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High non-protective, long-lasting antibody levels in malaria are associated with haplotype shifting in MHC-peptide-TCR complex formation: a new mechanism for immune evasion. / Bermudez Quintero, Adriana Janneth; Patarroyo, Manuel Elkin; Salazar, Luz Mary; Espejo, Fabiola.

En: Biochimie, Vol. 88, N.º 7, 07.2006, p. 775-784.

Resultado de la investigación: Contribución a RevistaArtículo

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AU - Bermudez Quintero, Adriana Janneth

AU - Patarroyo, Manuel Elkin

AU - Salazar, Luz Mary

AU - Espejo, Fabiola

PY - 2006/7

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N2 - An effective malarial vaccine must contain multiple immunogenic, protection-inducing epitopes able to block and destroy the P. falciparum malaria parasite, the most lethal form of this disease in the world. Our strategy has consisted in using conserved peptides blocking parasite binding to red blood cells; however, these peptides are non-immunogenic and non-protection-inducing. Modifying their critical residues can make them immunogenic. Such peptides induced antibody titers (determined by immunofluorescence antibody test, IFA) and made the latter reactive (determined by Western blot) and protection inducing against experimental challenge with a highly infective Aotus monkey adapted P. falciparum strain. Modified peptides also induce highly non-protective long-lasting antibody levels. Modifications performed might allow them to bind specifically to different HLA-DRbeta purified molecules. These immunological and biological activities are associated with modifications in their three-dimensional structure as determined by (1)H-NMR. It was found that modified, high non-protective long-lasting antibody level peptides bound to HLA-DR molecules from a different haplotype (to which immunogenic, protection-inducers bind) and had 4.6 +/- 1.4 A shorter distances between residues fitting into these molecules' Pocket 1 to Pocket 9, suggesting fitting into an inappropriate HLA-DR molecule. A multi-component, subunit-based, malarial vaccine is therefore feasible if modified peptides are suitably modified for an appropriate fit into the correct HLA-DRbeta1* molecule in order to form a proper MHC-II-peptide-TCR complex.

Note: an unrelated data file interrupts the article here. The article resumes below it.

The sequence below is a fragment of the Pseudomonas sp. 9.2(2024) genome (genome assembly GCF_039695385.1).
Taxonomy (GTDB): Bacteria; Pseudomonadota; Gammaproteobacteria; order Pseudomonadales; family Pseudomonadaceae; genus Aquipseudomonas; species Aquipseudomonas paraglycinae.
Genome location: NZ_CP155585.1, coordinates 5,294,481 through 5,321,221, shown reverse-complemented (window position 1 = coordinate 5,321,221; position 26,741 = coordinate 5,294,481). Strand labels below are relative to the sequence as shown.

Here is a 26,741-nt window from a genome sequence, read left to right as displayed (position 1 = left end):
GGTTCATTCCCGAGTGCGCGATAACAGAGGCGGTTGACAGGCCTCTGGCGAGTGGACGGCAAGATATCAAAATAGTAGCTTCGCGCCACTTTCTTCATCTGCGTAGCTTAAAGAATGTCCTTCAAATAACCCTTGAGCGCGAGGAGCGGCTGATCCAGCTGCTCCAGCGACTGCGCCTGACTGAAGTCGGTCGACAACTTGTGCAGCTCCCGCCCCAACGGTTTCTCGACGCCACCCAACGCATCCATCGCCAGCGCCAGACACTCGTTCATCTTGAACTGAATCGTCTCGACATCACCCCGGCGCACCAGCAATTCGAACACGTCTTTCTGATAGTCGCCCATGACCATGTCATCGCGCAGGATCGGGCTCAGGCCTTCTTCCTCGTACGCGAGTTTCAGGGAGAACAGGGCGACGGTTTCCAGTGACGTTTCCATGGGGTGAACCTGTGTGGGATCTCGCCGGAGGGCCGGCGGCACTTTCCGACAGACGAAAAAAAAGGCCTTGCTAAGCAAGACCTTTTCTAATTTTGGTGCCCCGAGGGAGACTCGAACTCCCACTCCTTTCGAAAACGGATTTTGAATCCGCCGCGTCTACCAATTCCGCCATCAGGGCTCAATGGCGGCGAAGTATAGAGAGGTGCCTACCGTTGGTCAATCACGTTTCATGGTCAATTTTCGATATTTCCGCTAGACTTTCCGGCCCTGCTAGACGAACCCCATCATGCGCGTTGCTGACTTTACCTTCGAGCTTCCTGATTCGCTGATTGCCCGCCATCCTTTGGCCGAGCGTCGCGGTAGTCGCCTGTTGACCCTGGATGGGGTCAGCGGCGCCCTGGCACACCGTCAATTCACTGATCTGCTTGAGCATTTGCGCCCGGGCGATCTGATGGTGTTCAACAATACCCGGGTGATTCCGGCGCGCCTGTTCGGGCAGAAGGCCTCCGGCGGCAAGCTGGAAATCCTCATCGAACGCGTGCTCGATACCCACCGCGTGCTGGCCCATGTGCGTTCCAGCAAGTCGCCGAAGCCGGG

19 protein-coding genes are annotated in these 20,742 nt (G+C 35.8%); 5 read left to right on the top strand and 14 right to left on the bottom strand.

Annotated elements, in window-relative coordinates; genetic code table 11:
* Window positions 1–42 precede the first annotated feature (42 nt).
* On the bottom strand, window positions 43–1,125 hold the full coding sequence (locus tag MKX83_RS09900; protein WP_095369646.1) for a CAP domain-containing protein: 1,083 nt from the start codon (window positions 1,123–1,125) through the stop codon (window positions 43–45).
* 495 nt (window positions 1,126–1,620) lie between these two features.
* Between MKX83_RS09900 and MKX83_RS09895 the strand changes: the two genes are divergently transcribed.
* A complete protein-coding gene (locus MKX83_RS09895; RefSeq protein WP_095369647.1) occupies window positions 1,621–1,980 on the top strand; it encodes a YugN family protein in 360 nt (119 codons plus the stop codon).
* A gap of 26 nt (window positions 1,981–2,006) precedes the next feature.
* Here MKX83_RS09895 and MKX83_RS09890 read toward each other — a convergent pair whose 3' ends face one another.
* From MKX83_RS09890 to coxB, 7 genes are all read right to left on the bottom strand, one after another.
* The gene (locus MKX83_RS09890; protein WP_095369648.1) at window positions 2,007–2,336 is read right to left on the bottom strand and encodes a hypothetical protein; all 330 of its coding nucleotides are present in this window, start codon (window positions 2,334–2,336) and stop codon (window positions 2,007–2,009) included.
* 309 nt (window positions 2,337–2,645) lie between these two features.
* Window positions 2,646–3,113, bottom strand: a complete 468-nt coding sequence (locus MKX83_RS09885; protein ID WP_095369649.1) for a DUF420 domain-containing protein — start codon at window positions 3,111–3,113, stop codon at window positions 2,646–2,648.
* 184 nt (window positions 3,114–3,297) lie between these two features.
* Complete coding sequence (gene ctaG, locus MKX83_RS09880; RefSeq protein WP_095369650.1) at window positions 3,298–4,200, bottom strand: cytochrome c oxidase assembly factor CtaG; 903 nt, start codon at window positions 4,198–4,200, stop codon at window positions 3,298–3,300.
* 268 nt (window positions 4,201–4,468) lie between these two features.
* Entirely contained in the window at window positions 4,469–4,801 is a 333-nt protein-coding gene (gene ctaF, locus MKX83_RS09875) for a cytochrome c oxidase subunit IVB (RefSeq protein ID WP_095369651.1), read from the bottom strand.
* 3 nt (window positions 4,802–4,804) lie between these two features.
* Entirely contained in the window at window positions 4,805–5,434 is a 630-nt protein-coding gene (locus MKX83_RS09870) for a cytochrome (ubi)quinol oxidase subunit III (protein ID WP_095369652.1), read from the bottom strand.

AB - An effective malarial vaccine must contain multiple immunogenic, protection-inducing epitopes able to block and destroy the P. falciparum malaria parasite, the most lethal form of this disease in the world. Our strategy has consisted in using conserved peptides blocking parasite binding to red blood cells; however, these peptides are non-immunogenic and non-protection-inducing. Modifying their critical residues can make them immunogenic. Such peptides induced antibody titers (determined by immunofluorescence antibody test, IFA) and made the latter reactive (determined by Western blot) and protection inducing against experimental challenge with a highly infective Aotus monkey adapted P. falciparum strain. Modified peptides also induce highly non-protective long-lasting antibody levels. Modifications performed might allow them to bind specifically to different HLA-DRbeta purified molecules. These immunological and biological activities are associated with modifications in their three-dimensional structure as determined by (1)H-NMR. It was found that modified, high non-protective long-lasting antibody level peptides bound to HLA-DR molecules from a different haplotype (to which immunogenic, protection-inducers bind) and had 4.6 +/- 1.4 A shorter distances between residues fitting into these molecules' Pocket 1 to Pocket 9, suggesting fitting into an inappropriate HLA-DR molecule. A multi-component, subunit-based, malarial vaccine is therefore feasible if modified peptides are suitably modified for an appropriate fit into the correct HLA-DRbeta1* molecule in order to form a proper MHC-II-peptide-TCR complex.